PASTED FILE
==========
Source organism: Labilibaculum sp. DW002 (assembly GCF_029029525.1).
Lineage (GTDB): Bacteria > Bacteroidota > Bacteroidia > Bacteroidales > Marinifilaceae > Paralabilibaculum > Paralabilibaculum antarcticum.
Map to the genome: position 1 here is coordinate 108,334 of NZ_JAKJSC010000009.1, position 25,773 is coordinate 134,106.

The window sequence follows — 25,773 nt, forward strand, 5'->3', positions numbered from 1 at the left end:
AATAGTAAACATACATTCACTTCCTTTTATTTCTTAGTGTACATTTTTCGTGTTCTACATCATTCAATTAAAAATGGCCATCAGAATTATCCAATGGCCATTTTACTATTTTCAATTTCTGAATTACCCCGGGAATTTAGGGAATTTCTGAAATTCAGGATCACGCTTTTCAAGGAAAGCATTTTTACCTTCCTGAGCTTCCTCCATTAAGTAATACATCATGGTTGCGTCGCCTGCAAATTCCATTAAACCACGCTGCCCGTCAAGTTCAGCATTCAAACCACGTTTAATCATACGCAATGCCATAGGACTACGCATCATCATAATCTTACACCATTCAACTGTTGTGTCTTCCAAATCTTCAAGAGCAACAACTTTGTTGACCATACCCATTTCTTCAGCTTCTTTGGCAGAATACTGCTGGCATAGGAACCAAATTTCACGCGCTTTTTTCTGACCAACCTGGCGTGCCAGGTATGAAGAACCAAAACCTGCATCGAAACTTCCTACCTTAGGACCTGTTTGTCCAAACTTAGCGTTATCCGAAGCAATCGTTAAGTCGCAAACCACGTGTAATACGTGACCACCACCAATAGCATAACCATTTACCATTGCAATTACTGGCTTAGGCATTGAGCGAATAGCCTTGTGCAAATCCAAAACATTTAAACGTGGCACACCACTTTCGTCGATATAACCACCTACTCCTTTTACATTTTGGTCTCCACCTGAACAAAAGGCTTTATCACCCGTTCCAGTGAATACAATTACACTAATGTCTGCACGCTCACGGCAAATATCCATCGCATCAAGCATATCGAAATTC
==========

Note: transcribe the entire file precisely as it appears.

Source organism: Labilibaculum sp. DW002 (assembly GCF_029029525.1).
Lineage (GTDB): Bacteria > Bacteroidota > Bacteroidia > Bacteroidales > Marinifilaceae > Paralabilibaculum > Paralabilibaculum antarcticum.
Map to the genome: position 1 here is coordinate 108,334 of NZ_JAKJSC010000009.1, position 25,773 is coordinate 134,106.

The window sequence follows — 25,773 nt, forward strand, 5'->3', positions numbered from 1 at the left end:
AATAGTAAACATACATTCACTTCCTTTTATTTCTTAGTGTACATTTTTCGTGTTCTACATCATTCAATTAAAAATGGCCATCAGAATTATCCAATGGCCATTTTACTATTTTCAATTTCTGAATTACCCCGGGAATTTAGGGAATTTCTGAAATTCAGGATCACGCTTTTCAAGGAAAGCATTTTTACCTTCCTGAGCTTCCTCCATTAAGTAATACATCATGGTTGCGTCGCCTGCAAATTCCATTAAACCACGCTGCCCGTCAAGTTCAGCATTCAAACCACGTTTAATCATACGCAATGCCATAGGACTACGCATCATCATAATCTTACACCATTCAACTGTTGTGTCTTCCAAATCTTCAAGAGCAACAACTTTGTTGACCATACCCATTTCTTCAGCTTCTTTGGCAGAATACTGCTGGCATAGGAACCAAATTTCACGCGCTTTTTTCTGACCAACCTGGCGTGCCAGGTATGAAGAACCAAAACCTGCATCGAAACTTCCTACCTTAGGACCTGTTTGTCCAAACTTAGCGTTATCCGAAGCAATCGTTAAGTCGCAAACCACGTGTAATACGTGACCACCACCAATAGCATAACCATTTACCATTGCAATTACTGGCTTAGGCATTGAGCGAATAGCCTTGTGCAAATCCAAAACATTTAAACGTGGCACACCACTTTCGTCGATATAACCACCTACTCCTTTTACATTTTGGTCTCCACCTGAACAAAAGGCTTTATCACCCGTTCCAGTGAATACAATTACACTAATGTCTGCACGCTCACGGCAAATATCCATCGCATCAAGCATATCGAAATTC